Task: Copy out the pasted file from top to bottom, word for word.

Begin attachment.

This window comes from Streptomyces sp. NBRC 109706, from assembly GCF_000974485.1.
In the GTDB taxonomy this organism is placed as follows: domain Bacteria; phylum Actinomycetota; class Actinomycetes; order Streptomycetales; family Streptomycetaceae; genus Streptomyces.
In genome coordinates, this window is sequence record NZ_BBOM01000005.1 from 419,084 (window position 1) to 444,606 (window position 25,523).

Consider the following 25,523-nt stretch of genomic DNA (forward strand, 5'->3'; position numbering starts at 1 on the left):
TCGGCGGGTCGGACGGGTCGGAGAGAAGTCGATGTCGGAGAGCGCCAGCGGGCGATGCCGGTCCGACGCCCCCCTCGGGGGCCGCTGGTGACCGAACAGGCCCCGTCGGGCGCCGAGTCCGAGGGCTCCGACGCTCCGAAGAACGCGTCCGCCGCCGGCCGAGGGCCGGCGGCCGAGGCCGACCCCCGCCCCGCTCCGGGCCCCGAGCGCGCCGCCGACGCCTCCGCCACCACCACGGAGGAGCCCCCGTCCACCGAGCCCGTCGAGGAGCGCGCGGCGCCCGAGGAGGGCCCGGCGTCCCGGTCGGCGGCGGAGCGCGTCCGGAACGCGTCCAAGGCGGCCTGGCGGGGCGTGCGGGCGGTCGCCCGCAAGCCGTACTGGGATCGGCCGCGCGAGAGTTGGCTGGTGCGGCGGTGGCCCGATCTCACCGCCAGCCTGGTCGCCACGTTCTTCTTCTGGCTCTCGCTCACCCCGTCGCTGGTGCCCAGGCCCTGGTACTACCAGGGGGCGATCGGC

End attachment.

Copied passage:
This window comes from Streptomyces sp. NBRC 109706, from assembly GCF_000974485.1.
In the GTDB taxonomy this organism is placed as follows: domain Bacteria; phylum Actinomycetota; class Actinomycetes; order Streptomycetales; family Streptomycetaceae; genus Streptomyces.
In genome coordinates, this window is sequence record NZ_BBOM01000005.1 from 419,084 (window position 1) to 444,606 (window position 25,523).

Consider the following 25,523-nt stretch of genomic DNA (forward strand, 5'->3'; position numbering starts at 1 on the left):
TCGGCGGGTCGGACGGGTCGGAGAGAAGTCGATGTCGGAGAGCGCCAGCGGGCGATGCCGGTCCGACGCCCCCCTCGGGGGCCGCTGGTGACCGAACAGGCCCCGTCGGGCGCCGAGTCCGAGGGCTCCGACGCTCCGAAGAACGCGTCCGCCGCCGGCCGAGGGCCGGCGGCCGAGGCCGACCCCCGCCCCGCTCCGGGCCCCGAGCGCGCCGCCGACGCCTCCGCCACCACCACGGAGGAGCCCCCGTCCACCGAGCCCGTCGAGGAGCGCGCGGCGCCCGAGGAGGGCCCGGCGTCCCGGTCGGCGGCGGAGCGCGTCCGGAACGCGTCCAAGGCGGCCTGGCGGGGCGTGCGGGCGGTCGCCCGCAAGCCGTACTGGGATCGGCCGCGCGAGAGTTGGCTGGTGCGGCGGTGGCCCGATCTCACCGCCAGCCTGGTCGCCACGTTCTTCTTCTGGCTCTCGCTCACCCCGTCGCTGGTGCCCAGGCCCTGGTACTACCAGGGGGCGATCGGC